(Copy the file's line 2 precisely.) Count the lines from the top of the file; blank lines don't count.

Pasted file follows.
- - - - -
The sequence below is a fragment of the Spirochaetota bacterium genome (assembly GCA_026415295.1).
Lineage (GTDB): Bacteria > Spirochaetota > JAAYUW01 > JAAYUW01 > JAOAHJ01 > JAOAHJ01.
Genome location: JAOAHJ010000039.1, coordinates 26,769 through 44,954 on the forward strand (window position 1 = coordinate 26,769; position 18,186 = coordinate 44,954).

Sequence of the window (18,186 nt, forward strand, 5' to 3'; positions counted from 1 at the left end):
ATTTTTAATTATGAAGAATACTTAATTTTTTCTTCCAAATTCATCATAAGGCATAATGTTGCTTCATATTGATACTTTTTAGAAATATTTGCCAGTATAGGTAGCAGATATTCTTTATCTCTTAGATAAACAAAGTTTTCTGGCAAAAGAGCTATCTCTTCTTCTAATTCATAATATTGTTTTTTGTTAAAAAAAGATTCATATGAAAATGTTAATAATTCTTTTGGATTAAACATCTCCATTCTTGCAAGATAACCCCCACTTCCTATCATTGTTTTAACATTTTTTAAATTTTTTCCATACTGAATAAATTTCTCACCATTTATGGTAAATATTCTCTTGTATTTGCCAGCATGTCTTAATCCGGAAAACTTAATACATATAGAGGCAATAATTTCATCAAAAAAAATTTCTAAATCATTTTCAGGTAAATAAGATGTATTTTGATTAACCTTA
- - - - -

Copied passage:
Lineage (GTDB): Bacteria > Spirochaetota > JAAYUW01 > JAAYUW01 > JAOAHJ01 > JAOAHJ01.